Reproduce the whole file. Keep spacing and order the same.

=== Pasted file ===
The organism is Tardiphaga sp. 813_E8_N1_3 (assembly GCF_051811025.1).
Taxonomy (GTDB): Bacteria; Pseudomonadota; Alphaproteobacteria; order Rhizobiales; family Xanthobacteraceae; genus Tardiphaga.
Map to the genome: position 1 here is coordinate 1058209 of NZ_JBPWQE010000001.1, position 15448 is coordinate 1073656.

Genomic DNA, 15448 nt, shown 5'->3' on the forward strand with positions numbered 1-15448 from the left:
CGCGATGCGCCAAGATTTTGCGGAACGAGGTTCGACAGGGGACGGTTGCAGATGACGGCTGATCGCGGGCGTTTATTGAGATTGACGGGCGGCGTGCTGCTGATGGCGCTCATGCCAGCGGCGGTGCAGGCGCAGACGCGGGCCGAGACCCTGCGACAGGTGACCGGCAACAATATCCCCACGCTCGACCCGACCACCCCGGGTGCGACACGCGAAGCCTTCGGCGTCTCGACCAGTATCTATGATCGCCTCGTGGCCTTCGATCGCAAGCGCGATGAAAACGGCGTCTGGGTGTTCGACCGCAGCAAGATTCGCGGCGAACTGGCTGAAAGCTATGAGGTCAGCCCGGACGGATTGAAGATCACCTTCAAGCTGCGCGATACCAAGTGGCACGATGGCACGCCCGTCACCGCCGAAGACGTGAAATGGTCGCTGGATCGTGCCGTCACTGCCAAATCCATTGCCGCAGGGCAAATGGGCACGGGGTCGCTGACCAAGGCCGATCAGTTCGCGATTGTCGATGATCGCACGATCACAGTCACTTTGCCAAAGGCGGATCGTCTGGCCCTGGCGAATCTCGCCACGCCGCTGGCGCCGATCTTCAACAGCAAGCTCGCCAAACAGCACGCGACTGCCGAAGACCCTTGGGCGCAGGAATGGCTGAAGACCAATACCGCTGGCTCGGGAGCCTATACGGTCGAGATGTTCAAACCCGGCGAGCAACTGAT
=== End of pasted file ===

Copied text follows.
The organism is Tardiphaga sp. 813_E8_N1_3 (assembly GCF_051811025.1).
Taxonomy (GTDB): Bacteria; Pseudomonadota; Alphaproteobacteria; order Rhizobiales; family Xanthobacteraceae; genus Tardiphaga.
Map to the genome: position 1 here is coordinate 1058209 of NZ_JBPWQE010000001.1, position 15448 is coordinate 1073656.

Genomic DNA, 15448 nt, shown 5'->3' on the forward strand with positions numbered 1-15448 from the left:
CGCGATGCGCCAAGATTTTGCGGAACGAGGTTCGACAGGGGACGGTTGCAGATGACGGCTGATCGCGGGCGTTTATTGAGATTGACGGGCGGCGTGCTGCTGATGGCGCTCATGCCAGCGGCGGTGCAGGCGCAGACGCGGGCCGAGACCCTGCGACAGGTGACCGGCAACAATATCCCCACGCTCGACCCGACCACCCCGGGTGCGACACGCGAAGCCTTCGGCGTCTCGACCAGTATCTATGATCGCCTCGTGGCCTTCGATCGCAAGCGCGATGAAAACGGCGTCTGGGTGTTCGACCGCAGCAAGATTCGCGGCGAACTGGCTGAAAGCTATGAGGTCAGCCCGGACGGATTGAAGATCACCTTCAAGCTGCGCGATACCAAGTGGCACGATGGCACGCCCGTCACCGCCGAAGACGTGAAATGGTCGCTGGATCGTGCCGTCACTGCCAAATCCATTGCCGCAGGGCAAATGGGCACGGGGTCGCTGACCAAGGCCGATCAGTTCGCGATTGTCGATGATCGCACGATCACAGTCACTTTGCCAAAGGCGGATCGTCTGGCCCTGGCGAATCTCGCCACGCCGCTGGCGCCGATCTTCAACAGCAAGCTCGCCAAACAGCACGCGACTGCCGAAGACCCTTGGGCGCAGGAATGGCTGAAGACCAATACCGCTGGCTCGGGAGCCTATACGGTCGAGATGTTCAAACCCGGCGAGCAACTGAT